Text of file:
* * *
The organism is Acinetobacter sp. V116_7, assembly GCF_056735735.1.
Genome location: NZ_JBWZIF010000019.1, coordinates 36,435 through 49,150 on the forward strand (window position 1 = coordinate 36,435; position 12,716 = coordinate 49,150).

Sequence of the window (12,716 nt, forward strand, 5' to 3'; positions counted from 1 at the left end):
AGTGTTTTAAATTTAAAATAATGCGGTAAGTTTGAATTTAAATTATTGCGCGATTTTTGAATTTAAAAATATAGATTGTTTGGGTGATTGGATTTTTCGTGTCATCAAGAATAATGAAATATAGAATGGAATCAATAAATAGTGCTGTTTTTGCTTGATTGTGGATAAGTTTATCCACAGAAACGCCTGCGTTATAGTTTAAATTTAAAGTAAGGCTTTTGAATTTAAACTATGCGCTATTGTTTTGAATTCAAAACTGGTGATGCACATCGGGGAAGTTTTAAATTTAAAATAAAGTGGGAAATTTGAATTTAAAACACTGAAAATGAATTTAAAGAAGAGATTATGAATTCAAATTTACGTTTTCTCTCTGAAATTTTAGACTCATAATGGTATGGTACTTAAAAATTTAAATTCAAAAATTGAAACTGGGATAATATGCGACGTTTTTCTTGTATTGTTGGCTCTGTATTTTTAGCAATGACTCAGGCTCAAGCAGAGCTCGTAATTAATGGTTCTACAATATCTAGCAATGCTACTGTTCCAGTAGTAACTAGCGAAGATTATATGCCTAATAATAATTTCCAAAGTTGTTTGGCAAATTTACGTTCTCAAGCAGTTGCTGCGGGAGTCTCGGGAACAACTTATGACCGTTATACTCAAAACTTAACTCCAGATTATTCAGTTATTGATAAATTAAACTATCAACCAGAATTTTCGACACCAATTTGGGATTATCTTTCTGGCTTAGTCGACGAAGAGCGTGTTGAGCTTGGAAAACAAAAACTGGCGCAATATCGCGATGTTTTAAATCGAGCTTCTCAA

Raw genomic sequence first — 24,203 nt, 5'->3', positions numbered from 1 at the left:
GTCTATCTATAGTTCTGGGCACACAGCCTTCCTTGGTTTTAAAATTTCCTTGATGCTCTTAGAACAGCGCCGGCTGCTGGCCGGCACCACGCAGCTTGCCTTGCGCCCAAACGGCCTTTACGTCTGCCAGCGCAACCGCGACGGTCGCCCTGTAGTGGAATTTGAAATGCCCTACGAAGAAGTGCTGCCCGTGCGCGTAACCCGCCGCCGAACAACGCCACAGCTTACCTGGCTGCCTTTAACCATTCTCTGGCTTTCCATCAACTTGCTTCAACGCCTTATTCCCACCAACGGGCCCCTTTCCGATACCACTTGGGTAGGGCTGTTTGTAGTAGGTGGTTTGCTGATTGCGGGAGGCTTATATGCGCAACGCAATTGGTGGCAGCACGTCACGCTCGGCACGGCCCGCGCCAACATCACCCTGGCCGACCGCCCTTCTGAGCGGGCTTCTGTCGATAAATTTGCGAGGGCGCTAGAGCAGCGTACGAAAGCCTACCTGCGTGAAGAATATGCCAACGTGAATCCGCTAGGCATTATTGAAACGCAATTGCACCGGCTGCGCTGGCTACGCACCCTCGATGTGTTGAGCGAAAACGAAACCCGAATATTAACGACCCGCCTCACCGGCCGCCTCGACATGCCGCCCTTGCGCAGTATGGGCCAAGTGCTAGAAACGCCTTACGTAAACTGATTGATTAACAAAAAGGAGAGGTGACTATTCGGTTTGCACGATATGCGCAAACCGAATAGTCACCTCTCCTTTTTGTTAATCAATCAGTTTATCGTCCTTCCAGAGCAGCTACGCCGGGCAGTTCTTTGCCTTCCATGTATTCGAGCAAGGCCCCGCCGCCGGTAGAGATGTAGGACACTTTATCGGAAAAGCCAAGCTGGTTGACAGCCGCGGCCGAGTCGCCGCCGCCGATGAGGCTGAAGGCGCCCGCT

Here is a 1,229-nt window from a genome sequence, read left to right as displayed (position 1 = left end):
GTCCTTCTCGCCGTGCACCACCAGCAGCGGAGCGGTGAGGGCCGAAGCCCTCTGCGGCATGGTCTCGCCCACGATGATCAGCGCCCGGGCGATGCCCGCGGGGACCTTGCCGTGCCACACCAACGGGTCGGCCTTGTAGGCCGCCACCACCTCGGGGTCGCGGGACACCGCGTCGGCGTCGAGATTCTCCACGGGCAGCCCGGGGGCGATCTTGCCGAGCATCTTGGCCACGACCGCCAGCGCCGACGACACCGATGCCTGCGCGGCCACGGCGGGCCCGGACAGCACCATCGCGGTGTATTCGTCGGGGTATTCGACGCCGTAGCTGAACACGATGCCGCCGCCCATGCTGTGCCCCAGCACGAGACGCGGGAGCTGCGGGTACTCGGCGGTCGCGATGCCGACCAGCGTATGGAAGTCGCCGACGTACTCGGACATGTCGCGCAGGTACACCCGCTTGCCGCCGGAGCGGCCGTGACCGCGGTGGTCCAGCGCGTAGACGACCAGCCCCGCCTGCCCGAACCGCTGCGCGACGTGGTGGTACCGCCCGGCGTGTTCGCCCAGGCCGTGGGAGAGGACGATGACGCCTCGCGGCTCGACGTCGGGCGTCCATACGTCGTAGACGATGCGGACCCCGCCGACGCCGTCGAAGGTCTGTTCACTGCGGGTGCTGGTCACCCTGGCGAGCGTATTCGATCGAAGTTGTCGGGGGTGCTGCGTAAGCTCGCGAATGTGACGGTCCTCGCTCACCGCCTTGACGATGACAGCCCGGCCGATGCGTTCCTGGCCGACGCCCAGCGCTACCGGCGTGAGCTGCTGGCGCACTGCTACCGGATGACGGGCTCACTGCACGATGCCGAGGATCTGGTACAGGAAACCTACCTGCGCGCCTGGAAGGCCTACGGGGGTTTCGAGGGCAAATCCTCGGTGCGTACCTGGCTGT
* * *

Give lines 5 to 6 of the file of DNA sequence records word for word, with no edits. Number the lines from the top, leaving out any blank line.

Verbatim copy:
Raw genomic sequence first — 24,203 nt, 5'->3', positions numbered from 1 at the left:
GTCTATCTATAGTTCTGGGCACACAGCCTTCCTTGGTTTTAAAATTTCCTTGATGCTCTTAGAACAGCGCCGGCTGCTGGCCGGCACCACGCAGCTTGCCTTGCGCCCAAACGGCCTTTACGTCTGCCAGCGCAACCGCGACGGTCGCCCTGTAGTGGAATTTGAAATGCCCTACGAAGAAGTGCTGCCCGTGCGCGTAACCCGCCGCCGAACAACGCCACAGCTTACCTGGCTGCCTTTAACCATTCTCTGGCTTTCCATCAACTTGCTTCAACGCCTTATTCCCACCAACGGGCCCCTTTCCGATACCACTTGGGTAGGGCTGTTTGTAGTAGGTGGTTTGCTGATTGCGGGAGGCTTATATGCGCAACGCAATTGGTGGCAGCACGTCACGCTCGGCACGGCCCGCGCCAACATCACCCTGGCCGACCGCCCTTCTGAGCGGGCTTCTGTCGATAAATTTGCGAGGGCGCTAGAGCAGCGTACGAAAGCCTACCTGCGTGAAGAATATGCCAACGTGAATCCGCTAGGCATTATTGAAACGCAATTGCACCGGCTGCGCTGGCTACGCACCCTCGATGTGTTGAGCGAAAACGAAACCCGAATATTAACGACCCGCCTCACCGGCCGCCTCGACATGCCGCCCTTGCGCAGTATGGGCCAAGTGCTAGAAACGCCTTACGTAAACTGATTGATTAACAAAAAGGAGAGGTGACTATTCGGTTTGCACGATATGCGCAAACCGAATAGTCACCTCTCCTTTTTGTTAATCAATCAGTTTATCGTCCTTCCAGAGCAGCTACGCCGGGCAGTTCTTTGCCTTCCATGTATTCGAGCAAGGCCCCGCCGCCGGTAGAGATGTAGGACACTTTATCGGAAAAGCCAAGCTGGTTGACAGCCGCGGCCGAGTCGCCGCCGCCGATGAGGCTGAAGGCGCCCGCT